The tobacco consumption pattern in India is unique in that only 9% of total tobacco is consumed in the form of Legal Cigarettes. The remaining 91% consumption is in the form of illegal cigarettes and 29 other tax-inefficient tobacco products such as bidis, chewing tobacco, khaini etc. This is unlike the rest of the world where tobacco consumption is synonymous with cigarettes which account for as much as 90% of total consumption.
Cigarettes bear the brunt of Tobacco Taxation in India
Despite a mere 9% share of consumption, Government collects 80% of its total tobacco revenue from legal cigarettes.The reason for this distorted pattern of revenue collections is that cigarettes are subjected to high and inequitable taxation, as compared to other tobacco products, which are largely produced in the unorganised sector and are prone to tax evasion. As a result, revenue realisation by the Government on a per kg basis of Tobacco used in various product forms is 41 times higher on cigarettes than other tobacco products.
Source: Tax Revenue – Actuals for Cigarette Industry and estimates for others; Tobacco consumption – FAO; Tobacco Board
Note: Other Tobacco Products includes illegal Cigarettes
Consequently the legal cigarette share of total tobacco consumption in India has declined from 21% in 1981-82 to 9% in 2019-20. Overall tobacco consumption in the country has increased by 46% during this period.
Tobacco Consumption in India (Million Kgs)
|Other Tobacco forms*||
|Share||Million Kg.||Share||Million Kg.||
Source: USDA; Tobacco Board; Parliament Committee Report 2020
*Includes illegal cigarettes
Moreover, given the availability of cheap substitutes, there is a great deal of interchangeability and dual usage between consumers of cigarettes, bidis and other tobacco products.
While the legal cigarette industry in India is in the organized sector, has statutory oversight and is completely compliant with all regulations the bulk of tobacco consumed is largely produced in the unorganized sector which does not have compliance or enforcement. This large unorganized sector (estimated at 68% of overall tobacco consumption) pays little tax either due to tax exemptions or evasion. Consequently, while on the one hand revenue collections are being sub-optimized, more importantly, overall tobacco consumption is also increasing.
Cigarette taxes in India are the highest in the world
As a percentage of per capita GDP, Cigarette taxes in India, of the most sold brand, are amongst the highest in the world as per the data presented in the WHO Report on the Global Tobacco Epidemic 2019. As is apparent from the chart below, cigarette taxes in India (as a percentage of per capita GDP) are almost 16 times higher than in the USA; 11 times higher than Japan; almost 7 times more than Germany; 6 times higher than China; 5 times more than Pakistan, 4 times more than Thailand; 3 times higher than in Australia, Malaysia & UK. Consequently, cigarette prices in India, relative to per capita GDP, are also amongst the highest in the world.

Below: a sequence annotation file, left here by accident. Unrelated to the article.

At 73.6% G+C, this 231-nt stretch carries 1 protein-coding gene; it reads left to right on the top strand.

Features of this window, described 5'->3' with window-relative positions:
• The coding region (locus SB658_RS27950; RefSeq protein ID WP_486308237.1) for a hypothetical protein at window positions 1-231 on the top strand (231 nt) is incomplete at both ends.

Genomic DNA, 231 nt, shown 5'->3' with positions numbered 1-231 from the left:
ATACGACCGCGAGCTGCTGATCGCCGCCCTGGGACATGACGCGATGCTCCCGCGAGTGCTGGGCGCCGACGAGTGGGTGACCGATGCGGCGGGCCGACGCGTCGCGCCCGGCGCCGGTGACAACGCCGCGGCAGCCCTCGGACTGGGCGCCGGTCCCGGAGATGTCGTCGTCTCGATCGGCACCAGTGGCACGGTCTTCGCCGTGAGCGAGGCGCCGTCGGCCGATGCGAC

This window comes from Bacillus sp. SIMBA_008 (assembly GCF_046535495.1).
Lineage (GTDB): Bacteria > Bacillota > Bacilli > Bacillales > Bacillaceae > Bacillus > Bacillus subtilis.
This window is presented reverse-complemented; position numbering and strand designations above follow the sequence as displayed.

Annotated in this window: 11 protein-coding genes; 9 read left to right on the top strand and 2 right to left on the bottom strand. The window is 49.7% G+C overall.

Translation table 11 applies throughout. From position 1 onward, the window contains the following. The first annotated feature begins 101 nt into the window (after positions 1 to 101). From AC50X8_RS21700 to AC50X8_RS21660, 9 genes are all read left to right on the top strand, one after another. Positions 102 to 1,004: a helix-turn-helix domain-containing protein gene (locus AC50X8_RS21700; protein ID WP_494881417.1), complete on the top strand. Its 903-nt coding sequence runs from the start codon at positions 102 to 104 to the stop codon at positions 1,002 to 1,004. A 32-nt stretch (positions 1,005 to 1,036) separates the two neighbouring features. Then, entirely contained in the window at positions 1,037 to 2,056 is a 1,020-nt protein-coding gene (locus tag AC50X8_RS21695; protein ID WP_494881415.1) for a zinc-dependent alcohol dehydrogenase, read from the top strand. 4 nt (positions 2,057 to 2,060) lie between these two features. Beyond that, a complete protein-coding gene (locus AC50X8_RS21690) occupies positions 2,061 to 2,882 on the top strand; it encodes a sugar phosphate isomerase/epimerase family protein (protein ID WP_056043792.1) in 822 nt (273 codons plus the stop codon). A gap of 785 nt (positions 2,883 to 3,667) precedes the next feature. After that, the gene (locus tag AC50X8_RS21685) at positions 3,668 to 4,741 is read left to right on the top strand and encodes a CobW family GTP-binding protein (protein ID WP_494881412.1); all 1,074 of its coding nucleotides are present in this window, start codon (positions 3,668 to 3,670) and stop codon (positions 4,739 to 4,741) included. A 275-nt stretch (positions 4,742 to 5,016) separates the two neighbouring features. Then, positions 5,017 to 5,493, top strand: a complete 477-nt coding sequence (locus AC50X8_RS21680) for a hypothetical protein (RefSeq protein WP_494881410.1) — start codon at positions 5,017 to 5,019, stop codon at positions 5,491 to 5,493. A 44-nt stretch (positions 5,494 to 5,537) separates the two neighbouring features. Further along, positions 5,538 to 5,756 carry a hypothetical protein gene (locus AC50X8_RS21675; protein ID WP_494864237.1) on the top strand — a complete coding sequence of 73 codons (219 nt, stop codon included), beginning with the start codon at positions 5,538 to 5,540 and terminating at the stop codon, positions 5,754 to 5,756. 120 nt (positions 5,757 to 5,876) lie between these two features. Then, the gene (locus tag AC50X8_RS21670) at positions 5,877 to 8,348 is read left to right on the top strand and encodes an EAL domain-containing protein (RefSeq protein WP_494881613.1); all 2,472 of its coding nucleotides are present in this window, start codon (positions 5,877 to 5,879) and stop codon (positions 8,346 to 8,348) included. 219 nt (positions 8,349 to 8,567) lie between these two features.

Source: Tax data – WHO Report on Global Tobacco Epidemic, 2019; Per Capita GDP – IMF
(Data for the year 2018)
The chart above clearly indicates that high taxes make cigarettes extremely unaffordable in India compared to other countries in the world. It also explains the low per capita cigarette consumption and the high incidence of other cheaper tobacco product forms in the country. Quite evidently this skewed reality also prevents the Government from realizing the full revenue potential from the tobacco sector.
As per the ‘WHO Report on the Global Tobacco Epidemic, 2019, affordability of cigarettes in India was very low compared to other countries. Affordability measured as a proportion of GDP per capita required to purchase 100 packs of 20 cigarettes of most sold brand, was as high as 13.49 for India as depicted below:
Higher percentage indicates lower affordability of Cigarettes
Source: WHO Report on the Global Tobacco Epidemic, 2019
The reason for this disparity and the low affordability of cigarettes in India is punitive taxation and the continuous tax increases that have been much ahead of inflation and the improvement in income levels in the country.
GST Regime Increases Tax Burden on Cigarettes
The Goods and Services Tax (GST) regime, introduced in July 2017, increased the tax burden on Cigarettes by increasing the GST Compensation Cess rates by a weighted average of about 13% over the pre-GST tax rates. Incidence of taxes on cigarettes after accounting for the GST Cess increase has more than trebled since 2012-13. The highest GST rate of 28% is levied on cigarettes in addition to the GST Compensation Cess, National Calamity Contingent Duty (NCCD) and Basic Excise Duty (BED).
The Union Budget for 2019-20 imposed BED at the rate of Rs. 5 to 10 per thousand sticks for various length segments of Cigarettes, which was earlier ‘Nil’. Further, the Union Budget for 2020-21 increased NCCD on cigarettes and other tobacco products. Accordingly, the NCCD on Cigarettes increased across all length segments ranging from Rs. 200 per thousand sticks (earlier Rs. 90) on the lowest length segment to Rs 735 per thousand sticks (earlier Rs. 235) on the highest segment.
The legal cigarette industry is under intense pressure with volumes shrinking by around 18% between 2011-12 and 2019-20 in the wake of the high tax cost of duty-paid cigarettes and consequential spurt in the growth of illicit, duty-evaded cigarettes with the resulting adverse impact on Indian Tobacco Farmers and Government’s Revenue Collections.